I remember when Bennett informed the Daghouse.com crew that this book was in the works and it got me thinking about how much I didn't know about Rogerson, except that he died at age 41 from a drug overdose in August of 1996, and from Jeff Turner's writing in his book "Cockney Reject" about Rogerson wielding his drugs, booze, gun and mayhem when the Rejects played in Los Angeles in 1985.

What you'll find in the book is that "facts" and viewpoints from the 17 interviewees frequently vary when each subject comes up. Rogerson was a mysterious man and therefore, you've got to just go with the flow while reading and try and piece his story together for yourself -- if you can.

It's an entertaining, heartbreaking and maddening read. You'll learn about how the Circle Jerks formed, ruled the day and then crashed and burned (with Rogerson stealing the band's van), along with Rogerson's tumultuous journey from military man, to musician, to family man and beyond while battling drug and alcohol abuse and mental issues along the way.

According to sources -- including CJ's members, friends, a twice ex-wife and stepson -- Rogerson experienced reams of highs and lows and was both caring and troublesome at different times in his life.

Part of Rogerson reached for success, but substance abuse constantly veered him on the path to destruction. He couldn't put the pieces of his fractured life together. He perhaps wanted more than he was able to handle in the music realm, where not everybody can fit into the rock-star mold filled with drugs and bedlam.

"The guy was sometimes an obnoxious pain in the ass. A lot of uncool stuff that he did," said Lehrer in the book.

"I loved his zest for life. Roger taught me so much about living. I had a pretty dull existence. He just opened up all kinds of new doors for me," said ex-wife Susan Robards.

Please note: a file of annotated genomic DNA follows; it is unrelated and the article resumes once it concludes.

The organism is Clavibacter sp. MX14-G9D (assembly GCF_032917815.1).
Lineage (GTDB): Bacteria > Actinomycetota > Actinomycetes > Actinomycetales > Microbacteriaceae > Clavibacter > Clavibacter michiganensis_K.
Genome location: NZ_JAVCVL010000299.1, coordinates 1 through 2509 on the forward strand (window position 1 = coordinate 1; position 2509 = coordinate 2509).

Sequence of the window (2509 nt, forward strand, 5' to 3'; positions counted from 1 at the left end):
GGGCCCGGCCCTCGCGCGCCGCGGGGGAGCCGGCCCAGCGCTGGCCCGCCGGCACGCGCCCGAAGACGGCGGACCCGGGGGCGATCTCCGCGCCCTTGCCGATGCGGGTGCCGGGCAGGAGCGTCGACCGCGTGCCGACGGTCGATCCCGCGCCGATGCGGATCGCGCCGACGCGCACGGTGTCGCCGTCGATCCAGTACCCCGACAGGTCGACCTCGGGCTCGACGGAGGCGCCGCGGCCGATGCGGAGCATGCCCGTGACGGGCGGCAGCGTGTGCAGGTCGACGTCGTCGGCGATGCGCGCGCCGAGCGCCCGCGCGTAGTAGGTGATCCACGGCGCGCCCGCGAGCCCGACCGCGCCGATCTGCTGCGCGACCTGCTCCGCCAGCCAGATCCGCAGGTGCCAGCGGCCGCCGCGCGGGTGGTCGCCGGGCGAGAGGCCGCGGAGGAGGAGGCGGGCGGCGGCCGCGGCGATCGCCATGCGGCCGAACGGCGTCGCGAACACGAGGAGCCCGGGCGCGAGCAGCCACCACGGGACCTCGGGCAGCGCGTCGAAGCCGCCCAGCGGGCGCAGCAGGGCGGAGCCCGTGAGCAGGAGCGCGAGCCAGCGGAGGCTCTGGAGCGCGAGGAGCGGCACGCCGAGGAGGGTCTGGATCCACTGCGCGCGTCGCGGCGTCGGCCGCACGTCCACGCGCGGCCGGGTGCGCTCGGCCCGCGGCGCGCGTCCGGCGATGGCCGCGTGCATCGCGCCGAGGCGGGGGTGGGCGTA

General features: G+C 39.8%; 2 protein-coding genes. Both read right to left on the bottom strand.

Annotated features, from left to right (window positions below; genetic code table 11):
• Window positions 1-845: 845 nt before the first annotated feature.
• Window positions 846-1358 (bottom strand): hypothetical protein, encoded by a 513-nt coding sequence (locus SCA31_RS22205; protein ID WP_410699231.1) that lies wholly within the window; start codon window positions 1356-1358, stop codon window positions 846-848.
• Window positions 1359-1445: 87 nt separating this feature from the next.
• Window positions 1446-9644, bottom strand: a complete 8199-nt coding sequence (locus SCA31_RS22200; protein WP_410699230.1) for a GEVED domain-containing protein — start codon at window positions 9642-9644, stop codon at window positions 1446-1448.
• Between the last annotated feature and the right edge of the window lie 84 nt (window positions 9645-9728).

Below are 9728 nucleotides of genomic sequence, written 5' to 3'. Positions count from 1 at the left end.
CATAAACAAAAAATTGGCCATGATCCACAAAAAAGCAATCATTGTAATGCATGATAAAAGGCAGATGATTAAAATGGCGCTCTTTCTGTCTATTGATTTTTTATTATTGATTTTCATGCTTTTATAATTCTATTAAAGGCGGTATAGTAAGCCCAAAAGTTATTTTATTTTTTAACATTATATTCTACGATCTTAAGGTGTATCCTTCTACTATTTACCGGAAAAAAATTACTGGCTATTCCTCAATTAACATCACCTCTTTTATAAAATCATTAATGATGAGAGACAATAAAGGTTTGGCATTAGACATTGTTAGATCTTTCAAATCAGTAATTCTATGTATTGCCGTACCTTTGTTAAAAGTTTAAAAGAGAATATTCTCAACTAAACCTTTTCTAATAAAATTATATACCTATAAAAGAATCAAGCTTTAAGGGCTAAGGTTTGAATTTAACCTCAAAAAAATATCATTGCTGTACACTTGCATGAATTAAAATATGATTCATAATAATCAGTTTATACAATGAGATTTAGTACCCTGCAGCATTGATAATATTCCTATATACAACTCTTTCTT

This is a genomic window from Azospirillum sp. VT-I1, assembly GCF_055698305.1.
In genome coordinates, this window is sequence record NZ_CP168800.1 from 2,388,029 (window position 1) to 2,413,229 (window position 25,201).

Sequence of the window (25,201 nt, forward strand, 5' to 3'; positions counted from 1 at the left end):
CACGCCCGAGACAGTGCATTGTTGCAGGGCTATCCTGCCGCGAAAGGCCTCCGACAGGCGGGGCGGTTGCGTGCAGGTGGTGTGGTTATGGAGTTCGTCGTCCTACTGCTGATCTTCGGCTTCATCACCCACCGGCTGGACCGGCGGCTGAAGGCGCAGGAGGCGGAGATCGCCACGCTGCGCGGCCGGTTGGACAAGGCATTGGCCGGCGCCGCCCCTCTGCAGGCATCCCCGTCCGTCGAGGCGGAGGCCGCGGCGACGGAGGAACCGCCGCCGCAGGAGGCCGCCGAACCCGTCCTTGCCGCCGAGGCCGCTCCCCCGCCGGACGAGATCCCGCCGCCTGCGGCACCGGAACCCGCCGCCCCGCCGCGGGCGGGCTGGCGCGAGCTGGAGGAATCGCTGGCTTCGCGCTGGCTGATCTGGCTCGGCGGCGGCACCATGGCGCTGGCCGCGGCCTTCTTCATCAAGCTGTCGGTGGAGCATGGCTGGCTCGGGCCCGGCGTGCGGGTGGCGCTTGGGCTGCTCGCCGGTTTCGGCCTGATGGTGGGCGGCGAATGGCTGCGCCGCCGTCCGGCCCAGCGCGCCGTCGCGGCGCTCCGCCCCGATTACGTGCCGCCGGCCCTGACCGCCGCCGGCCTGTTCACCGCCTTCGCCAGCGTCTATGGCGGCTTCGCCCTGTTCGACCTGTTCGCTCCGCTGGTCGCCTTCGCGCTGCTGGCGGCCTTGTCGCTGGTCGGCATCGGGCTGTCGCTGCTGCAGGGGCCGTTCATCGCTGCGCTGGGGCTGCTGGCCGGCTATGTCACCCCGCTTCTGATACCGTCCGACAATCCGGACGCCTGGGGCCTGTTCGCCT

Sunday, November 20, 2016

OFF! and Plague Vendor live in Seattle

OFF! (All Cat Rose photos)
Plague Vendor.


By Andy

What more can you say about OFF!? You've gotta get up close to fully experience the band's brutal barrage of tunes. Meet the makers face to face. Your body has got to be buzzing, throbbing -- as if the music has ripped its way inside and is hammering against your bones. It's the real deal.

Sirs Keith Morris, Steven McDonald, Dimitri Coats and Mario Rubalcaba entertained us to the max at El Corazon last Thursday.

Openers Plague Vendor -- hailing from Whittier, CA, the home of the old Flipside fanzine -- were ideal tourmates for OFF! Creepy, crawly punk that tore across the genre's spectrum with a ferocity and groove that would have placed the band firmly into LA's Masque scene or later the club Scream landscape.

Brandon Blaine was an elastic frontman, twitching and twisting his way through the set while maneuvering his vocal cords from a whisper to a scream within seconds and eyeballing the crowd with an intense stare that could smash mirrors. As his bandmates plugged away behind him, Blaine put his dancing shoes to the test while swinging his arms so wildly as if they might pop out of their sockets.

Here's Cat Rose's photo offerings from the night:

OFF!




















PLAGUE VENDOR












Sunday, November 13, 2016

Bully, Broadway Calls set the stage for the Descendents

Bully bathed in light. (All Cat Rose photos)

So, before the Descendents ripped it up at The Neptune in Seattle last Thursday, Bully (think Sonic Youth meets Bettie Serveert) and Broadway Calls (anthemic pop-punk) opened the show, which they also did the night before. Two solid bands to warm up the sold-out gigs.

As a bonus, Bully turned out a blistering cover of X-Ray Spex's "Oh Bondage Up Yours!" complete with a snarling singer and saxophone. Top notch.

Here's Cat Rose's photos of the bands:

BULLY















BROADWAY CALLS